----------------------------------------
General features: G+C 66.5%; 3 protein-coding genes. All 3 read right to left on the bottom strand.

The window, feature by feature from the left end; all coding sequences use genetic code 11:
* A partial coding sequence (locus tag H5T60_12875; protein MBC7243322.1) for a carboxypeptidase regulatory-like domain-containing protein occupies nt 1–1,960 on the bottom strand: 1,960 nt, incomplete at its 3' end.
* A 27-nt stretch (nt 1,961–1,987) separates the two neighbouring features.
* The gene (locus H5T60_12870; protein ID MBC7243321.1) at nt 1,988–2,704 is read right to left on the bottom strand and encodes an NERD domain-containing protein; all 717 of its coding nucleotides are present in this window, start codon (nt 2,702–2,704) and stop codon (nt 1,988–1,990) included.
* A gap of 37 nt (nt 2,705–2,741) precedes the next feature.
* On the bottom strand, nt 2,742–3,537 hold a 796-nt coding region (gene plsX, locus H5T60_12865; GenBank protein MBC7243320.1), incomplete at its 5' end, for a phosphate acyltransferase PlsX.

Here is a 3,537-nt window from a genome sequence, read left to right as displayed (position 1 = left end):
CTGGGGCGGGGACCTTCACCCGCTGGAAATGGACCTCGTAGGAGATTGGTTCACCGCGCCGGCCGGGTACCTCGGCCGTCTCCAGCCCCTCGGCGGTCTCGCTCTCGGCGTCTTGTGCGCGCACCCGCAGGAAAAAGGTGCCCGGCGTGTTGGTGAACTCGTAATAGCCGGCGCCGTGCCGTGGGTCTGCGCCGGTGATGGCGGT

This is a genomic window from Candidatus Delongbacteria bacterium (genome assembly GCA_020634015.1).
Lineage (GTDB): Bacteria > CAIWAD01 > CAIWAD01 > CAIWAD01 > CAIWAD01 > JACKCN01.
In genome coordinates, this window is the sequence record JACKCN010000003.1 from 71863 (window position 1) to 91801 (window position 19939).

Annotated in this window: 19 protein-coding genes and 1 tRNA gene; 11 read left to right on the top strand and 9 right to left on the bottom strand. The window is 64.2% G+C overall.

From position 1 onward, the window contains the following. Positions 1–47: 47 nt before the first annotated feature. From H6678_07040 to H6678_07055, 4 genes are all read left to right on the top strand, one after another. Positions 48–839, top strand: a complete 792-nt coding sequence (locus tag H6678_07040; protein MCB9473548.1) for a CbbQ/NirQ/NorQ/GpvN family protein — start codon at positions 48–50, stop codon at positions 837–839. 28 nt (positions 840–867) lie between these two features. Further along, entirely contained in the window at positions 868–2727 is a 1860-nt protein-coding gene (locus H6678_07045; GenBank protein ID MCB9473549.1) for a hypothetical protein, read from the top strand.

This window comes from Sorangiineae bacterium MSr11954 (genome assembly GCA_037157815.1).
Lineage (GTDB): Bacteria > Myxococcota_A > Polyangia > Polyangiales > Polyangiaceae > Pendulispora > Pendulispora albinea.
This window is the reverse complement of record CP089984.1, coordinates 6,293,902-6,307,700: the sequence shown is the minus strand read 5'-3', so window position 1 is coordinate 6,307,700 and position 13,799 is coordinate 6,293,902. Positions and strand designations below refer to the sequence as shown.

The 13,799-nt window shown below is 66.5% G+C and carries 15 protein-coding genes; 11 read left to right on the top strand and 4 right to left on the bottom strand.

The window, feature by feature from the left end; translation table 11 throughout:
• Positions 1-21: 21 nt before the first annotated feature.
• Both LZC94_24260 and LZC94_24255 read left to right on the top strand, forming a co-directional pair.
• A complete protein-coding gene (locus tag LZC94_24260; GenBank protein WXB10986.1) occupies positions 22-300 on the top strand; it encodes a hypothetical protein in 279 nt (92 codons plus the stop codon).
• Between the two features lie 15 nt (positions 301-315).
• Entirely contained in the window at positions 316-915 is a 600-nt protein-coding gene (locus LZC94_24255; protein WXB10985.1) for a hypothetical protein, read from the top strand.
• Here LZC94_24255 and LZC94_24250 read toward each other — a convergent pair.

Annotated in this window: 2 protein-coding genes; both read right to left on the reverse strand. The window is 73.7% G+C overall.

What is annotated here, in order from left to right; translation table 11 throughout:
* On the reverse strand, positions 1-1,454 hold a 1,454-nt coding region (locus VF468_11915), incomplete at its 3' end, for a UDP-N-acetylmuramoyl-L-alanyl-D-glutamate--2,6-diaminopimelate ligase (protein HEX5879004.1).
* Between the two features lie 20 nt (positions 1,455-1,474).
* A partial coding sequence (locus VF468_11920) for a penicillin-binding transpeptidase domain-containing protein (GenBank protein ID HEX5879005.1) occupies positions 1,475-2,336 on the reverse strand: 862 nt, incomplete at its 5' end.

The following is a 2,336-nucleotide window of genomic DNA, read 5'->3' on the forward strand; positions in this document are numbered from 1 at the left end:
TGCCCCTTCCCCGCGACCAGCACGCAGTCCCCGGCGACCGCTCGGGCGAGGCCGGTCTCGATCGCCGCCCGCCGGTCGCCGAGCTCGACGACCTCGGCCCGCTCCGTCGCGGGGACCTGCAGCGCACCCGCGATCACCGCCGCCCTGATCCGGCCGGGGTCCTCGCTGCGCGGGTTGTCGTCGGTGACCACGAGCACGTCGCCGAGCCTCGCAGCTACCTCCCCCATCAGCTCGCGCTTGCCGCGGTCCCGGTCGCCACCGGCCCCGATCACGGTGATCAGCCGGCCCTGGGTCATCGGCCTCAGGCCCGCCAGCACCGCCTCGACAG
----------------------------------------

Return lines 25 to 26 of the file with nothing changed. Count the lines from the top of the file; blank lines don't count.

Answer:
• Here LZC94_24255 and LZC94_24250 read toward each other — a convergent pair.

Annotated in this window: 2 protein-coding genes; both read right to left on the reverse strand. The window is 73.7% G+C overall.